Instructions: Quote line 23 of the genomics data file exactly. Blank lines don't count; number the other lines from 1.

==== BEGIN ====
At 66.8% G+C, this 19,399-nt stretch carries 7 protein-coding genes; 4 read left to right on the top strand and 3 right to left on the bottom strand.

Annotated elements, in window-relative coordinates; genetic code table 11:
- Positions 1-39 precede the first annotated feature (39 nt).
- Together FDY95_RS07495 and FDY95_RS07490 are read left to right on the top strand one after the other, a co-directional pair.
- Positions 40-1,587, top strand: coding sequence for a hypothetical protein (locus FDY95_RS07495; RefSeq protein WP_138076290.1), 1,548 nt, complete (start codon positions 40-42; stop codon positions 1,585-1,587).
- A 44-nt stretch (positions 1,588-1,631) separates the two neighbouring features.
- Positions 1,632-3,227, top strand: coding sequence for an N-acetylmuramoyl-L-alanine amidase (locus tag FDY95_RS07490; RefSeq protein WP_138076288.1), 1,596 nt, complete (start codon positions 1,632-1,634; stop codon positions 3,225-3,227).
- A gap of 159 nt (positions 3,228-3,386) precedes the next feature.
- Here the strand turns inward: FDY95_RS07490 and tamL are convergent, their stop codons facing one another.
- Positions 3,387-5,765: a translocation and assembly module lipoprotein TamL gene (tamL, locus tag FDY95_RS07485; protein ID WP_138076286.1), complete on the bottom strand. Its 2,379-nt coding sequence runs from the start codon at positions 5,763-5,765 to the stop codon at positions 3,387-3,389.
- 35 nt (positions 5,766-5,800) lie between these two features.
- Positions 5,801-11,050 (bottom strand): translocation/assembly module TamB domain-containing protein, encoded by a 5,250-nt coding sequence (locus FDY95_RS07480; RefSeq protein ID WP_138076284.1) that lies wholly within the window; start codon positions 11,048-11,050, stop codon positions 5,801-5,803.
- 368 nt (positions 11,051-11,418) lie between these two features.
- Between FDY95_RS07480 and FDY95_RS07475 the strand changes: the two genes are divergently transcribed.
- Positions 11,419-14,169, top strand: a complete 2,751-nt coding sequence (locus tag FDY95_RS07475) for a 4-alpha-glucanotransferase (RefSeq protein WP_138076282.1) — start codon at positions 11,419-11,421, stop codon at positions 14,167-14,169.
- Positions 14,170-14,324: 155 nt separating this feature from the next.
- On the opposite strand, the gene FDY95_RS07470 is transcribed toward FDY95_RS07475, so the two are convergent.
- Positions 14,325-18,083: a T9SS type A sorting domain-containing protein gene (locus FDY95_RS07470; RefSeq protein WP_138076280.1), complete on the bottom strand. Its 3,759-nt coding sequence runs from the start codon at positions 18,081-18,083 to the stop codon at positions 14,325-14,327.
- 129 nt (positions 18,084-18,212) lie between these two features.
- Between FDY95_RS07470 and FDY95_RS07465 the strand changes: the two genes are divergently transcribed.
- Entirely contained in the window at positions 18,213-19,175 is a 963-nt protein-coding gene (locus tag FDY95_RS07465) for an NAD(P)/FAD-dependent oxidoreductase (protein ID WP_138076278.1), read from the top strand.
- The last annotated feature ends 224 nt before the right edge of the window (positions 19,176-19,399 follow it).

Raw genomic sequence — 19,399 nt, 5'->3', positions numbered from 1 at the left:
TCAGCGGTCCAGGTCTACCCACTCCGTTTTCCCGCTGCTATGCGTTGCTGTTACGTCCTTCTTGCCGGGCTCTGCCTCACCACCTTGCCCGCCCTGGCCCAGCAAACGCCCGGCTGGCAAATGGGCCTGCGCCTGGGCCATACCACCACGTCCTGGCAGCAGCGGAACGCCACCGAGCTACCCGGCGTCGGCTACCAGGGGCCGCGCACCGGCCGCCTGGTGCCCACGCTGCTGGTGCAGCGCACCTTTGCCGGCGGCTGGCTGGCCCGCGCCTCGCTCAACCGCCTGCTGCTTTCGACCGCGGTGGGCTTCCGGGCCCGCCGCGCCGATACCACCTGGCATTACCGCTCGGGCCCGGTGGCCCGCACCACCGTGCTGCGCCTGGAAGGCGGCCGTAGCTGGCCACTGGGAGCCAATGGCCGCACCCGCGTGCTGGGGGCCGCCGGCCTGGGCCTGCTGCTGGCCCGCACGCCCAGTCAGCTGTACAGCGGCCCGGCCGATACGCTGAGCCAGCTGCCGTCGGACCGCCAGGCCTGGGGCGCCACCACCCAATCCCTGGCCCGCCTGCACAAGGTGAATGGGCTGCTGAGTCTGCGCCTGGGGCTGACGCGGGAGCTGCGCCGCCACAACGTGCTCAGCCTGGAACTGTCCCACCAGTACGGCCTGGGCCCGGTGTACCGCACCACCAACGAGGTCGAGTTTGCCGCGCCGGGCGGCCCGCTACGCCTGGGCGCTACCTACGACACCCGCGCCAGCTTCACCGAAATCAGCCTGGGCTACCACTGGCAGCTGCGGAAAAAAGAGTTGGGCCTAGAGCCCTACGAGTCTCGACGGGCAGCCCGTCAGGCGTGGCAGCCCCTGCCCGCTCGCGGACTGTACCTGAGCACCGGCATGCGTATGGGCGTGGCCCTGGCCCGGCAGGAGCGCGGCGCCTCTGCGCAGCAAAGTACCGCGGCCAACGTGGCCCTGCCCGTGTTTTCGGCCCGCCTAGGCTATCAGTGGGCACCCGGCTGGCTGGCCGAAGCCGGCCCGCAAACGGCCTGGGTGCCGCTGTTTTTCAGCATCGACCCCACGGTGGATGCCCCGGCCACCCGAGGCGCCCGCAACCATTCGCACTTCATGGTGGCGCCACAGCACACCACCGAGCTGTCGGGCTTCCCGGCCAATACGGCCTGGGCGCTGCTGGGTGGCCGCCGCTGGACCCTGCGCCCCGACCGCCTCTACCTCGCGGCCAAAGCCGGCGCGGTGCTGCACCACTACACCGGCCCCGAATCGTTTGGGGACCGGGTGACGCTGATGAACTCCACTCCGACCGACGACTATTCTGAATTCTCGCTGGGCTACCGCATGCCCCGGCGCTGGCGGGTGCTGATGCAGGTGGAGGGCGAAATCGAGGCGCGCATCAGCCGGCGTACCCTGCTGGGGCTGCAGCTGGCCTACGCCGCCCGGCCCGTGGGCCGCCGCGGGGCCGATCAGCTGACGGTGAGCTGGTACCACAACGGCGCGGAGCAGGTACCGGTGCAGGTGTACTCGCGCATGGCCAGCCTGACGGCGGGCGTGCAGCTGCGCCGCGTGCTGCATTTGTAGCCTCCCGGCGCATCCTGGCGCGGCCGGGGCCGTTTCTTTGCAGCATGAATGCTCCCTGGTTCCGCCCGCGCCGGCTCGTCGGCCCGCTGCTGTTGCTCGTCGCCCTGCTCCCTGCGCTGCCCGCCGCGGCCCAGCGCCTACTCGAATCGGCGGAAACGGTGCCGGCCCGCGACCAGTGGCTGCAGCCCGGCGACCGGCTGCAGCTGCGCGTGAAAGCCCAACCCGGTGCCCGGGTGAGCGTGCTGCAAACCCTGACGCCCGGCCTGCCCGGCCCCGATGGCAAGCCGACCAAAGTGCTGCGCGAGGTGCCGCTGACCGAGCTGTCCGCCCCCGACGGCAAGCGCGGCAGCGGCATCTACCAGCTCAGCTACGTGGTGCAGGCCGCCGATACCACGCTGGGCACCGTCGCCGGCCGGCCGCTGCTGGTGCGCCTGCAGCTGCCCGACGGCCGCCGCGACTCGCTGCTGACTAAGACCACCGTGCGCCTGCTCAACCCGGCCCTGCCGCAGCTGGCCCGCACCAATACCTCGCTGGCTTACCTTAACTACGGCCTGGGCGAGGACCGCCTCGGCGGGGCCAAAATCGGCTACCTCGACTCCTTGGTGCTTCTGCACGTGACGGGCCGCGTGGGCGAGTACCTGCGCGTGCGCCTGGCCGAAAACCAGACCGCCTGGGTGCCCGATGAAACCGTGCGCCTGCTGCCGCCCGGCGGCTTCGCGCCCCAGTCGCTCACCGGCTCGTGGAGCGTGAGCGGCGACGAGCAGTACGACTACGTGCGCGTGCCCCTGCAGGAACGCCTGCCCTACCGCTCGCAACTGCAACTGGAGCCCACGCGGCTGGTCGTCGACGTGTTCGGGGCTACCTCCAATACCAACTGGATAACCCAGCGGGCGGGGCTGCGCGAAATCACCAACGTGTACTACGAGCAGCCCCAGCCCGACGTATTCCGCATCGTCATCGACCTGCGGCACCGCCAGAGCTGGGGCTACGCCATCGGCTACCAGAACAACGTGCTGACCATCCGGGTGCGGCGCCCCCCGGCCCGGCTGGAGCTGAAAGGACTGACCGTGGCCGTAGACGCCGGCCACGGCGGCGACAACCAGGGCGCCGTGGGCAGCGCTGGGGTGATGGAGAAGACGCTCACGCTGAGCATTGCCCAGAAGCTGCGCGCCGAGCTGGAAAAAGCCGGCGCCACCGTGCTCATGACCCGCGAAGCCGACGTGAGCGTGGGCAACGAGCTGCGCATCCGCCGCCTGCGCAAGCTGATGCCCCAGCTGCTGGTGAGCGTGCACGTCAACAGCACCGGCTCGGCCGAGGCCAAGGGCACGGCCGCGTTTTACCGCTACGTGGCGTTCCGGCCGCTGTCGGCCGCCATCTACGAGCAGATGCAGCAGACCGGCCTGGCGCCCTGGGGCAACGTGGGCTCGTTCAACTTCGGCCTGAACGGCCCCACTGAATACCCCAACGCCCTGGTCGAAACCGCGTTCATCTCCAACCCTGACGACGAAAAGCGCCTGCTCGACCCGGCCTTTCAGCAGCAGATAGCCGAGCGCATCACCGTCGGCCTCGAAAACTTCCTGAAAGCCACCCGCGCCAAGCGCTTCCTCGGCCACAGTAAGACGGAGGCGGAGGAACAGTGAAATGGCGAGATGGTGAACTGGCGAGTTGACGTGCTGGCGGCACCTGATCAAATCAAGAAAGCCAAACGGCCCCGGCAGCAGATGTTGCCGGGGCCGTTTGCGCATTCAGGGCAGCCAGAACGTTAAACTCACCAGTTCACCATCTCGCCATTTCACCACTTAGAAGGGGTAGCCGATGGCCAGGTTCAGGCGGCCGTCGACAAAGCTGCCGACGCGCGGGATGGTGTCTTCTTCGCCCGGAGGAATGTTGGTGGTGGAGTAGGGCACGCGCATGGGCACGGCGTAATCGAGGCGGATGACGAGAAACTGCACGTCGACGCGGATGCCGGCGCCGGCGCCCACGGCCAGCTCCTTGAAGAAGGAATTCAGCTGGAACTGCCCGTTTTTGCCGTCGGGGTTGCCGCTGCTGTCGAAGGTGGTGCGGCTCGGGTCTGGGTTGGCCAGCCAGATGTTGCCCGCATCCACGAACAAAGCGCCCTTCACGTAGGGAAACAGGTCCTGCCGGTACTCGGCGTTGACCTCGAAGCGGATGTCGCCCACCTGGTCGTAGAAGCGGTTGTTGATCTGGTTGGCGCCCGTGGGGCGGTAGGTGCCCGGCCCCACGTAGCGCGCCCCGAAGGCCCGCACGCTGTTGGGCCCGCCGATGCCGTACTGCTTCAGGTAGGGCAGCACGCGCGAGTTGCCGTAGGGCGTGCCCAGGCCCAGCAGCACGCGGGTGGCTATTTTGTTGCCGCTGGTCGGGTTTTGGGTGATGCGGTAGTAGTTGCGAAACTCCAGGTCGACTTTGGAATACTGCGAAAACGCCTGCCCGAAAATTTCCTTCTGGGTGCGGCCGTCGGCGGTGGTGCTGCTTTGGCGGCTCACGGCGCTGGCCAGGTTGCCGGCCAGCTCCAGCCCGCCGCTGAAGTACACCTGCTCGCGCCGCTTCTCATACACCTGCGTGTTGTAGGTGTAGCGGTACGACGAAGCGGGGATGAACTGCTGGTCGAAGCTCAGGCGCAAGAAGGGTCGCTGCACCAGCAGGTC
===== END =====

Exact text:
Raw genomic sequence — 19,399 nt, 5'->3', positions numbered from 1 at the left: